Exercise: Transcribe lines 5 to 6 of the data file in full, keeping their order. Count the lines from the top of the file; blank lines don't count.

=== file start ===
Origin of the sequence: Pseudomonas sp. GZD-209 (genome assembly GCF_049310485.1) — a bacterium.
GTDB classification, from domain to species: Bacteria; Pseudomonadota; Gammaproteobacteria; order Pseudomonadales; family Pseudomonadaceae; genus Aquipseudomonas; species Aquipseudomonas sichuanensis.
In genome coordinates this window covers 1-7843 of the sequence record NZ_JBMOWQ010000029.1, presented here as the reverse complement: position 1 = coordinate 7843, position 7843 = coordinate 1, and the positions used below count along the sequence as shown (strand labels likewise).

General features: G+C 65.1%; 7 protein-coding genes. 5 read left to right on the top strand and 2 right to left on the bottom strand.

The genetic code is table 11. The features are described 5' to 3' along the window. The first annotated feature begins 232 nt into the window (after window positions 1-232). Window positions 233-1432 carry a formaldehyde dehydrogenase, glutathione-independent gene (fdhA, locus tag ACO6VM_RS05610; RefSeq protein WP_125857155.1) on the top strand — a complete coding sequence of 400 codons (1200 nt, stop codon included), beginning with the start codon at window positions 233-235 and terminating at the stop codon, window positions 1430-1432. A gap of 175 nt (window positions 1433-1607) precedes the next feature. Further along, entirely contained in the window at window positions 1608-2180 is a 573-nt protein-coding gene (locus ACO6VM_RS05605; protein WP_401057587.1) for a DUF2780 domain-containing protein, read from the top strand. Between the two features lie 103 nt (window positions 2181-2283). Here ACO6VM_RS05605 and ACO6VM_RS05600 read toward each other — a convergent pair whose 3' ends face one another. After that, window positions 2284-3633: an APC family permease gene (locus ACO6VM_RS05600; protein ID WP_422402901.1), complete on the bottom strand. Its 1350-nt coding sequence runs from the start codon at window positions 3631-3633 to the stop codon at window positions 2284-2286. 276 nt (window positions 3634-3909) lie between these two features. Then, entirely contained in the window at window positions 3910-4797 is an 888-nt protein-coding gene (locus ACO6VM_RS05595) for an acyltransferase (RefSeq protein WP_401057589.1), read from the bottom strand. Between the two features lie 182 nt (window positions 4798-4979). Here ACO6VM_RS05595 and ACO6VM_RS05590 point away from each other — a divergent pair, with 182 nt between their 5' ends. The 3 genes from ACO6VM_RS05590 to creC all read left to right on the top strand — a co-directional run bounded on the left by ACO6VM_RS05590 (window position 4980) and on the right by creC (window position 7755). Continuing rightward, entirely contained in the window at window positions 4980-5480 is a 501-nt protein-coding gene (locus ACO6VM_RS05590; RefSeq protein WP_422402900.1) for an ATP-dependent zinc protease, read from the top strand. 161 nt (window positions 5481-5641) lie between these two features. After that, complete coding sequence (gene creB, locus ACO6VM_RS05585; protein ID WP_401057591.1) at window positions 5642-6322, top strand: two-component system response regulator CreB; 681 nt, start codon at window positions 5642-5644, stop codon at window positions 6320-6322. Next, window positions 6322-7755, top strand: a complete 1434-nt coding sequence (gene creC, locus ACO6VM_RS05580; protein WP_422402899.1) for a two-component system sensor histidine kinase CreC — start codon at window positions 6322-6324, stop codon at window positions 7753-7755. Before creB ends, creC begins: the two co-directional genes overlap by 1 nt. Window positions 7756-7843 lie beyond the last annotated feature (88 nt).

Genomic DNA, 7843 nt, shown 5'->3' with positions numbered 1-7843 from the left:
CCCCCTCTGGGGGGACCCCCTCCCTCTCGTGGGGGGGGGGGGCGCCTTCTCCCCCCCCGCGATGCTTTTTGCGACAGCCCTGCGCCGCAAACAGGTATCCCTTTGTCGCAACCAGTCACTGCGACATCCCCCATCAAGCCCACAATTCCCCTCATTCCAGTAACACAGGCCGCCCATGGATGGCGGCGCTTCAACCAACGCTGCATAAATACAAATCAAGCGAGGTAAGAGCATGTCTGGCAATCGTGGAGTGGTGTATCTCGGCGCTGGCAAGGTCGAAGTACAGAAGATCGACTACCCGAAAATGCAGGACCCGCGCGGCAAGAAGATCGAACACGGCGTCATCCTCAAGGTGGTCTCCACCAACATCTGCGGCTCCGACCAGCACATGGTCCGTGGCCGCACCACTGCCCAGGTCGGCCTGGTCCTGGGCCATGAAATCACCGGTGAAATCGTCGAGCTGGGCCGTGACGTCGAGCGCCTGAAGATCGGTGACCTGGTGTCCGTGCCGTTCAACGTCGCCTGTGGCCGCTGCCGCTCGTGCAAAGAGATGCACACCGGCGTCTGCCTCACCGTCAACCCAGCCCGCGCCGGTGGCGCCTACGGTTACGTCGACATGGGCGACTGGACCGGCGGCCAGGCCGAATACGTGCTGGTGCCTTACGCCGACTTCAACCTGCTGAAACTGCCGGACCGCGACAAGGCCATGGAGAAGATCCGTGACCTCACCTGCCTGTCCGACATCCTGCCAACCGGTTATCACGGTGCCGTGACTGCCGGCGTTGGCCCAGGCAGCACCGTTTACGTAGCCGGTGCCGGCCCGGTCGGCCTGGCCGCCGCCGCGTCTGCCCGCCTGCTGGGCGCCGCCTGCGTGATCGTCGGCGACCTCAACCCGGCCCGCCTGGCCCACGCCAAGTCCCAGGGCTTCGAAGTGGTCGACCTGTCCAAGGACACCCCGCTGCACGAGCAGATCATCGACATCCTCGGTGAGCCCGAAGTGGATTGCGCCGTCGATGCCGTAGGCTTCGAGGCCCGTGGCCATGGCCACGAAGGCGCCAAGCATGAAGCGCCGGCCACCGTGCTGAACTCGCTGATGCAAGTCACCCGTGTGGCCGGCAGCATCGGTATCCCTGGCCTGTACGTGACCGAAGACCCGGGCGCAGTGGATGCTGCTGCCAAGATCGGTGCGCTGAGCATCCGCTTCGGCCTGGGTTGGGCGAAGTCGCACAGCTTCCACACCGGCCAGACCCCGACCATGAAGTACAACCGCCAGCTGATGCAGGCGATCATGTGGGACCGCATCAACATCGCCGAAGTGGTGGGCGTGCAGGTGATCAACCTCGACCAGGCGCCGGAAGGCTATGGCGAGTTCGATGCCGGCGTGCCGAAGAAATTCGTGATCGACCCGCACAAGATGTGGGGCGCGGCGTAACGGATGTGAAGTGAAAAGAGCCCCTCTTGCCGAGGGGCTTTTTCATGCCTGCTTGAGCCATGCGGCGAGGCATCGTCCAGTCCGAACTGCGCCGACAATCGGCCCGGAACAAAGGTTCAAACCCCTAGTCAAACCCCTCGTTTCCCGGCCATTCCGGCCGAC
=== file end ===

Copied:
The genetic code is table 11. The features are described 5' to 3' along the window. The first annotated feature begins 232 nt into the window (after window positions 1-232). Window positions 233-1432 carry a formaldehyde dehydrogenase, glutathione-independent gene (fdhA, locus tag ACO6VM_RS05610; RefSeq protein WP_125857155.1) on the top strand — a complete coding sequence of 400 codons (1200 nt, stop codon included), beginning with the start codon at window positions 233-235 and terminating at the stop codon, window positions 1430-1432. A gap of 175 nt (window positions 1433-1607) precedes the next feature. Further along, entirely contained in the window at window positions 1608-2180 is a 573-nt protein-coding gene (locus ACO6VM_RS05605; protein WP_401057587.1) for a DUF2780 domain-containing protein, read from the top strand. Between the two features lie 103 nt (window positions 2181-2283). Here ACO6VM_RS05605 and ACO6VM_RS05600 read toward each other — a convergent pair whose 3' ends face one another. After that, window positions 2284-3633: an APC family permease gene (locus ACO6VM_RS05600; protein ID WP_422402901.1), complete on the bottom strand. Its 1350-nt coding sequence runs from the start codon at window positions 3631-3633 to the stop codon at window positions 2284-2286. 276 nt (window positions 3634-3909) lie between these two features. Then, entirely contained in the window at window positions 3910-4797 is an 888-nt protein-coding gene (locus ACO6VM_RS05595) for an acyltransferase (RefSeq protein WP_401057589.1), read from the bottom strand. Between the two features lie 182 nt (window positions 4798-4979). Here ACO6VM_RS05595 and ACO6VM_RS05590 point away from each other — a divergent pair, with 182 nt between their 5' ends. The 3 genes from ACO6VM_RS05590 to creC all read left to right on the top strand — a co-directional run bounded on the left by ACO6VM_RS05590 (window position 4980) and on the right by creC (window position 7755). Continuing rightward, entirely contained in the window at window positions 4980-5480 is a 501-nt protein-coding gene (locus ACO6VM_RS05590; RefSeq protein WP_422402900.1) for an ATP-dependent zinc protease, read from the top strand. 161 nt (window positions 5481-5641) lie between these two features. After that, complete coding sequence (gene creB, locus ACO6VM_RS05585; protein ID WP_401057591.1) at window positions 5642-6322, top strand: two-component system response regulator CreB; 681 nt, start codon at window positions 5642-5644, stop codon at window positions 6320-6322. Next, window positions 6322-7755, top strand: a complete 1434-nt coding sequence (gene creC, locus ACO6VM_RS05580; protein WP_422402899.1) for a two-component system sensor histidine kinase CreC — start codon at window positions 6322-6324, stop codon at window positions 7753-7755. Before creB ends, creC begins: the two co-directional genes overlap by 1 nt. Window positions 7756-7843 lie beyond the last annotated feature (88 nt).

Genomic DNA, 7843 nt, shown 5'->3' with positions numbered 1-7843 from the left: